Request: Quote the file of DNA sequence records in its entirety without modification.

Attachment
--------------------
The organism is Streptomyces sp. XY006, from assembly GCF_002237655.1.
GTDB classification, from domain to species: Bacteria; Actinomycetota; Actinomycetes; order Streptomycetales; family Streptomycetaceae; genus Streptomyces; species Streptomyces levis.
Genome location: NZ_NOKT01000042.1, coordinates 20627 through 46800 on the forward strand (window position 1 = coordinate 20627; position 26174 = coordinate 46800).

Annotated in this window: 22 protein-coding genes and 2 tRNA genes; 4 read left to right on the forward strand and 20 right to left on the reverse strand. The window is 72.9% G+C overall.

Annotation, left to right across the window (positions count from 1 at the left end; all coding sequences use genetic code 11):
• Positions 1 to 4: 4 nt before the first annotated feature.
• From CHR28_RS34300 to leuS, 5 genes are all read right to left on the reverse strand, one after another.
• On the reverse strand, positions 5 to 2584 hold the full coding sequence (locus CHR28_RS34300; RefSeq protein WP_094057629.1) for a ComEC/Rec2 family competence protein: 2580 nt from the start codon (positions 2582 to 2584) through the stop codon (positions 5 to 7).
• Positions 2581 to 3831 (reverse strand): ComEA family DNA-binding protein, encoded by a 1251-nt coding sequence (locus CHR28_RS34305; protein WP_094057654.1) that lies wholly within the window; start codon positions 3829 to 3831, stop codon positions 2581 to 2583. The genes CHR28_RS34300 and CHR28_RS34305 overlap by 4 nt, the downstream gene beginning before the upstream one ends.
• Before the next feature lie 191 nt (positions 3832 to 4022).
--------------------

The organism is Streptomyces sp. XY006, from assembly GCF_002237655.1.
GTDB classification, from domain to species: Bacteria; Actinomycetota; Actinomycetes; order Streptomycetales; family Streptomycetaceae; genus Streptomyces; species Streptomyces levis.
Genome location: NZ_NOKT01000042.1, coordinates 20627 through 46800 on the forward strand (window position 1 = coordinate 20627; position 26174 = coordinate 46800).

Annotated in this window: 22 protein-coding genes and 2 tRNA genes; 4 read left to right on the forward strand and 20 right to left on the reverse strand. The window is 72.9% G+C overall.

Annotation, left to right across the window (positions count from 1 at the left end; all coding sequences use genetic code 11):
• Positions 1 to 4: 4 nt before the first annotated feature.
• From CHR28_RS34300 to leuS, 5 genes are all read right to left on the reverse strand, one after another.
• On the reverse strand, positions 5 to 2584 hold the full coding sequence (locus CHR28_RS34300; RefSeq protein WP_094057629.1) for a ComEC/Rec2 family competence protein: 2580 nt from the start codon (positions 2582 to 2584) through the stop codon (positions 5 to 7).
• Positions 2581 to 3831 (reverse strand): ComEA family DNA-binding protein, encoded by a 1251-nt coding sequence (locus CHR28_RS34305; protein WP_094057654.1) that lies wholly within the window; start codon positions 3829 to 3831, stop codon positions 2581 to 2583. The genes CHR28_RS34300 and CHR28_RS34305 overlap by 4 nt, the downstream gene beginning before the upstream one ends.
• Before the next feature lie 191 nt (positions 3832 to 4022).